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Raoul Wallenberg defied Adolf Eichmann and saved 100,000 Jews. Then he disappeared. This is his story.
A chronicle of Raoul Wallenberg's sojourn to Budapest, this book documents his activities at the Swedish Legation and his rescue efforts on behalf of the Jews of Budapest. It identifies his indispensable helpers and is written by one of the former "hidden children" in Hungary.
Traces the life of the Swedish diplomat who saved Hungarian Jews during World War II and mysteriously disappeared after the Russians occupied Budapest.
The updated version of this authoritative biography of Wallenberg offers a "closing" to the greatest unsolved mystery of the Rosenfeld's "lucid evaluation of the evidence pro and con is the most sensible so far this is the book of choice for those who want the most complete account of Wallenberg's heroism and martyrdom."-Publishers Weekly
A biography of the Swedish diplomat who helped save thousands of Hungarian Jews from the Nazis before mysteriously disappearing when the Russians occupied Budapest.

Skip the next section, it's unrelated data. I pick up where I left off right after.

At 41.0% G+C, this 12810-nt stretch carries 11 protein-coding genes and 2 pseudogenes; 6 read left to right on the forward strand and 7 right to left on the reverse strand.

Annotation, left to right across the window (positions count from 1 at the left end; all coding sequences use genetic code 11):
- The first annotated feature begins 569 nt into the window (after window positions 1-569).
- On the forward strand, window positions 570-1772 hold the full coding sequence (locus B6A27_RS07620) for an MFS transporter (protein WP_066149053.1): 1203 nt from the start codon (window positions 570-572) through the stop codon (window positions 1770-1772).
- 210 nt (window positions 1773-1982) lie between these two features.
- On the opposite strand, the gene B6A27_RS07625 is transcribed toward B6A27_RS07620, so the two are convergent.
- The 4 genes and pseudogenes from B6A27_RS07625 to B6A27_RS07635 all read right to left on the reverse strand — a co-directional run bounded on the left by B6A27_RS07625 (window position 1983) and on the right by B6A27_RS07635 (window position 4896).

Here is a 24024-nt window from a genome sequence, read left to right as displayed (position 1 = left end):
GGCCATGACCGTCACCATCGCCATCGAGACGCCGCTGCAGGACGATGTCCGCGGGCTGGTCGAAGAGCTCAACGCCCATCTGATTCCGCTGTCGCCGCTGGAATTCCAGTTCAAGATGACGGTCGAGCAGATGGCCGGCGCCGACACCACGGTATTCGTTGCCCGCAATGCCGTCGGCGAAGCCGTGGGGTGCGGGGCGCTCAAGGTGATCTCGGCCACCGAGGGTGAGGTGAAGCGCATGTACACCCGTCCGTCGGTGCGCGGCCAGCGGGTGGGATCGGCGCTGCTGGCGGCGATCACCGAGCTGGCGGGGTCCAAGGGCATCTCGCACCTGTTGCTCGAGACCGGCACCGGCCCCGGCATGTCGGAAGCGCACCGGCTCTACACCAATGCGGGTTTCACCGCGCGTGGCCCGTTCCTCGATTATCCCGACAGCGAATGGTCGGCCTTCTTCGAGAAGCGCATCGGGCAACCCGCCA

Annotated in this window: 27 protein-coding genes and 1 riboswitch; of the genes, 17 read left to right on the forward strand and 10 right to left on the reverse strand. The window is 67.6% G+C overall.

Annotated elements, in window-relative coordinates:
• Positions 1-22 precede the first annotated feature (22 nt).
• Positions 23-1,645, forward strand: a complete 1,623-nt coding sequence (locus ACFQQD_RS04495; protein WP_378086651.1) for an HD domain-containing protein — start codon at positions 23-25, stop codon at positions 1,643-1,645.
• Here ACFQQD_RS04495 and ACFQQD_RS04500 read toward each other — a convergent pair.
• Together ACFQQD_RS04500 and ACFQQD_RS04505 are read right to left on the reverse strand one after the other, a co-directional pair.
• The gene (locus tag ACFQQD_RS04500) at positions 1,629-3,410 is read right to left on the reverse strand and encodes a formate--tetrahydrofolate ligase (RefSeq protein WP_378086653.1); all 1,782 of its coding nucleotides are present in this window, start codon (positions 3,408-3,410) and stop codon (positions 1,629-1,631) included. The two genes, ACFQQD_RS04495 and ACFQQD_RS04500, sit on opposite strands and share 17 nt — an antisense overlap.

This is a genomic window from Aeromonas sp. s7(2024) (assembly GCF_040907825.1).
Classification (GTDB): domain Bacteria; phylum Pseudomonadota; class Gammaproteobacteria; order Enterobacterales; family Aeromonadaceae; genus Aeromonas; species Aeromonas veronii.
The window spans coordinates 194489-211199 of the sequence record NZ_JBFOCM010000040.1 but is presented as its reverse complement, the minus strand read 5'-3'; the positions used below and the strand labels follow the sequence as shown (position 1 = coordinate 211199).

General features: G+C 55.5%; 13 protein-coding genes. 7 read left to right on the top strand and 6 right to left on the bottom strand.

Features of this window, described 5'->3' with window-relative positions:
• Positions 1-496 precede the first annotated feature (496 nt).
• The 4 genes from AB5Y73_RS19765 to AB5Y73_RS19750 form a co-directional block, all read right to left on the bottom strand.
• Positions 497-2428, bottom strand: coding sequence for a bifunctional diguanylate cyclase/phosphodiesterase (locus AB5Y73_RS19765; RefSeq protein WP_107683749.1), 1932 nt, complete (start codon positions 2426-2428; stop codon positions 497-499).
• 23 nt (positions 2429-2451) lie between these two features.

Inside the National Archives in Washington are two large gray boxes holding 21 folders containing one damaging fact: For half a century, America abandoned Raoul Wallenberg, a hero of the Holocaust. These boxes and folders contain 1,500 documents from the Central Intelligence Agency--which reveal that, through its inaction and subversion, the U.S. government let Wallenberg languish in the camps of silence, known as the Gulag Archipelago. These documents, released in 1994, show that America, which sent Wallenberg on one of World War II ́s most hazardous missions, betrayed this man who achieved the unachievable to rescue 100,000 Jews. A joint Swedish-Russian group--after more than nine years of study--released two reports on January 12, 2001. The Russian version said Wallenberg was killed in 1947, but the Swedish version raised many theories and came to no conclusions. A lot of this material was covered in the CIA files. During his years of imprisonment, many have tried and all have failed to free Wallenberg. His family made impassioned pleas to the highest levels of American government, only to be ignored five times. All attempts to free Wallenberg, perpetually bungled, included proposed spy swaps and a legal effort that initially won, but ultimately lost an unusual lawsuit against the Soviet Union. Through the prism of contemporary interviews along with the CIA documents as well as examination of 500 State Department documents in Washington and another 500 at the Franklin D. Roosevelt Library in Hyde Park, New York, as well as the Swedish and Russian reports, one sees new details and insights into a basic conflict. All the new information provides the backbone of a book, the first to specify American culpability in deserting Raoul Wallenberg.

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